I realize that some of what Republicans say makes sense. Yet they’re destructive on the issues that do matter to me.
My biggest screed I’ve written in here about is climate change–I’ve written about this in every incarnation of the blogs I’ve kept. Our elected officials voted to prohibit independent scientists from advising the EPA on climate change.
Yet you can’t tell me that in Brooklyn, NY when it’s 16 degrees with a wind chill at 0 on a Sunday and two days later it’s 54 degrees on a Tuesday–you can’t tell me that’s a natural and normal occurrence.
No–Monsanto–you can’t tell me that industrial agriculture is sustainable–it’s not sane either and it’s destroying our planet.
This is where I break away from believing that whole swaths of people buy what they hear and what other people and leaders and corporations are selling. I didn’t ever trust anyone else to have my best interests at heart. One of the antidotes is simple: don’t believe what you hear.
My prime beef is that books like The Antidote conflate political ideologies with actual racism. This is where I differ: I think actual racism does still exist. I learned this the hard way when I was attacked. Yet I’ll be the first one to tell you that stereotyping people is not the way to go.
A better antidote exists: think for yourself.
A clerk who gave me a makeover in The Body Shop in 1996 told me: “Everyone tells me to hate white people and have nothing to do with them. I refuse to go along with that.”
In this way it boggles my mind that The Reverend thinks any rational person would allow another person to tell them that living in poverty is perfectly acceptable. I lived in a dangerous apartment complex for a little over a year. Crack vials littered the hallways. One day I arrived home from work and saw a guy lying on the pavement in front of the lobby door–he’d been stabbed or else OD’d–I knew better than to go close enough to find out.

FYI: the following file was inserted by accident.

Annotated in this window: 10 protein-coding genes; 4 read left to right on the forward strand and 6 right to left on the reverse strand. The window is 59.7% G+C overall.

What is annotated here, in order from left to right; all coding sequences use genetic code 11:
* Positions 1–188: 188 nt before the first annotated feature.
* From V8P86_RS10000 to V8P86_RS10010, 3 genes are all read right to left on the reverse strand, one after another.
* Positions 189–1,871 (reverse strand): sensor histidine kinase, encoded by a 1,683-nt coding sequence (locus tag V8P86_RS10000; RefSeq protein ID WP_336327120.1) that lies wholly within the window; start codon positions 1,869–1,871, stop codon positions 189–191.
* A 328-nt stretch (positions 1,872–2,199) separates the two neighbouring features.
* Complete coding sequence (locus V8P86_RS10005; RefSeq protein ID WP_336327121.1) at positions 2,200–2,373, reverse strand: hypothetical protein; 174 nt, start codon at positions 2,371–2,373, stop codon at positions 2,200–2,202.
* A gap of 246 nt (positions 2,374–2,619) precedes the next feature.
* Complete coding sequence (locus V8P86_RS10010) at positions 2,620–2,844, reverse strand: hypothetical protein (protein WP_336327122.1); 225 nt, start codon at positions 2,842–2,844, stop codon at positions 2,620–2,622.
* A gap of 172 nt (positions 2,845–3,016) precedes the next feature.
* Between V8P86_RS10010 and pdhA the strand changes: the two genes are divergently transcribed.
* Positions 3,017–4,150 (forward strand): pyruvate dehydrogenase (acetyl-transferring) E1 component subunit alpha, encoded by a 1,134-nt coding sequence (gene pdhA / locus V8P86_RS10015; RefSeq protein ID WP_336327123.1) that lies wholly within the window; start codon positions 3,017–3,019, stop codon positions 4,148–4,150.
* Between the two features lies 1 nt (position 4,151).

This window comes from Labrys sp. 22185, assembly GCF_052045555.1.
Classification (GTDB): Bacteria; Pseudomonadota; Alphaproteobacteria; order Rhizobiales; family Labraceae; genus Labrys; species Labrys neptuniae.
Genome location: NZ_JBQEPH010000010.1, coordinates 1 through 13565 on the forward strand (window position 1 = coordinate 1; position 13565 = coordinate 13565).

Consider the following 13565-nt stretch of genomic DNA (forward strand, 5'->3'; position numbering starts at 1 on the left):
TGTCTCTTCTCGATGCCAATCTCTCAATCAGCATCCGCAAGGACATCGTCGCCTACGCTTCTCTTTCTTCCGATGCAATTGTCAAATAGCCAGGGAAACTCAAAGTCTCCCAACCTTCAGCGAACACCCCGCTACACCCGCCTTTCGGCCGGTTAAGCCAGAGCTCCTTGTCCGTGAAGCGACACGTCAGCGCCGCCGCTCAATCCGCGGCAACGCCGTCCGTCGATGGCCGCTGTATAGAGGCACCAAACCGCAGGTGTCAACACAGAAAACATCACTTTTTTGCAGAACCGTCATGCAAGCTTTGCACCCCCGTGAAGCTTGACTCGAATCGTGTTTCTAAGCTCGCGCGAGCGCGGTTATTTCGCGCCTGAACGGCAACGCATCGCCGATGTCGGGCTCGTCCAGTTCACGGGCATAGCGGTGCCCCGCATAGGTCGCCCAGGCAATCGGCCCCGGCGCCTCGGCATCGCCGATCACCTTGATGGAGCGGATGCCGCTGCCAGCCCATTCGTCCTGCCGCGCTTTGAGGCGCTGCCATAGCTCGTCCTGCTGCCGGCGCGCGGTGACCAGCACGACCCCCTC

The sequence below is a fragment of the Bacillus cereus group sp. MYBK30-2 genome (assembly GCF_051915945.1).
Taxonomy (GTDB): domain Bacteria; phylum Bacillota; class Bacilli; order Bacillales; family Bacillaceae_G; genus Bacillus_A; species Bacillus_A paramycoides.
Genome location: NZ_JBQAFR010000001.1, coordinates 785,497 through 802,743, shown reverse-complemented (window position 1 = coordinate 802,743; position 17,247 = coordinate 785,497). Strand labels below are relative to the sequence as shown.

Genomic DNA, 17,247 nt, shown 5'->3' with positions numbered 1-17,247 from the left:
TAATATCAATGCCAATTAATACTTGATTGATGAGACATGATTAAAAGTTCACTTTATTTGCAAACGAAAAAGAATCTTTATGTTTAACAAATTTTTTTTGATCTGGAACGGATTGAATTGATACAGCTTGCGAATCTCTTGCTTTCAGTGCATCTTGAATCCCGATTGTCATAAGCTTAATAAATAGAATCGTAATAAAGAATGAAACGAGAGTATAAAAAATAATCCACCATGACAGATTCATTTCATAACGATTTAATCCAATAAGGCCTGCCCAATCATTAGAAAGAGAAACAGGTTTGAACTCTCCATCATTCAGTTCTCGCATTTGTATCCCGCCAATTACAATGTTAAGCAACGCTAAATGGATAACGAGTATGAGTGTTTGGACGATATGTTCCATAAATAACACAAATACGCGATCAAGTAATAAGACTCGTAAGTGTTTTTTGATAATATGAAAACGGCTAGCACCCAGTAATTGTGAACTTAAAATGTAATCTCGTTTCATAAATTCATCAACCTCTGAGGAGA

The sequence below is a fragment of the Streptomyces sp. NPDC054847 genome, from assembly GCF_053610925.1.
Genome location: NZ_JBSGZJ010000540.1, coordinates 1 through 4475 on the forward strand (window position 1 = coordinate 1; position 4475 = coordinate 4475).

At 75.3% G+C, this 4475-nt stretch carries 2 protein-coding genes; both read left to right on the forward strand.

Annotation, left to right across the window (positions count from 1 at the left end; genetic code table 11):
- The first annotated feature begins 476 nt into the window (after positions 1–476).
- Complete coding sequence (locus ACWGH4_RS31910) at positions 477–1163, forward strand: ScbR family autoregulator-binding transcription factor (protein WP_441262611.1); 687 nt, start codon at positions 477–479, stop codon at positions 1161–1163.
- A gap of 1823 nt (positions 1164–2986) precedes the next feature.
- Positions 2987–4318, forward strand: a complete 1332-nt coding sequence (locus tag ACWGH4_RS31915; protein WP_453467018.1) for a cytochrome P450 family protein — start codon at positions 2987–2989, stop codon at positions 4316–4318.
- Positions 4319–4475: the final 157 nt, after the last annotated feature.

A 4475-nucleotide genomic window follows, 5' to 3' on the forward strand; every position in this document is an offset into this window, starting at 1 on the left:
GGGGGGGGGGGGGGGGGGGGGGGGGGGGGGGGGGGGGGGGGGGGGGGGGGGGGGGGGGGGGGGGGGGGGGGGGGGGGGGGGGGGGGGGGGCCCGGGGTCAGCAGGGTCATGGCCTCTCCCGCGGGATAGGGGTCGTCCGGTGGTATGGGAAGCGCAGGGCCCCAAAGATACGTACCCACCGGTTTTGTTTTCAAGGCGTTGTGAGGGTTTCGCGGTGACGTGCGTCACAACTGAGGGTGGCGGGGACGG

Is that something to aspire to? I kid you not: who would accept this as a way of life if an alternative existed? I got out of that mode of living as soon as I could.
Corcoran’s in Brooklyn was accused of steering. I kid you not about this too. I lived on Staten Island in the 1970s and 1980s. Back then all the African Americans lived in apartment buildings–buildings that were mostly housing projects. You can’t tell me this was by choice that they chose to live in impoverished areas.
Tell me again why preaching God as salvation and telling women not to have an abortion is the way to go. The authors of Freakonomics claim the good thing about legalizing abortion was that fewer kids were born into poverty–thus the crime rate went down. This actually makes sense as a theory.
Like I said I think the Reverend author of The Antidote is right-on in the issue he tackles. I agree that we can’t whitewash the truth.
My point though is that we can’t–and shouldn’t–conflate a political ideology with actual racism.
My point is that every American should rise up to speak out about the issues that matter to them.
Even if our elected officials are mostly on the take from Big Business–I think the solution is to rise up and think and speak for ourselves.
Which is what I applaud the Reverend for doing. More of us should do it.
The antidote to hate is love. My mother and I crashed the wedding of a neighbor’s daughter (we weren’t invited.) I remember 20 years later what the priest told the new spouses: “When you fall out of love you can decide to love.”
It’s as simple as this folks: each of us can decide for ourselves to love our neighbors.
It comes down to choice. And I have a hard time believing that most people choose to hate or buy into hate as a way of life. I say this as a person who was attacked.
I say this as a person who doesn’t think other people need saving–either by God, a political party, or some kind of leader.
We just need to treat each other with dignity. It starts when we think for ourselves about how we want to act towards others.
And you’d better bet that if climate change continues unchecked it will hasten widespread poverty in the world. Something that no Republican will admit to.
The antidote to what ails us extends beyond our own zip code. We have to heal the planet at the same time we heal ourselves. If we don’t heal the planet, what will be left?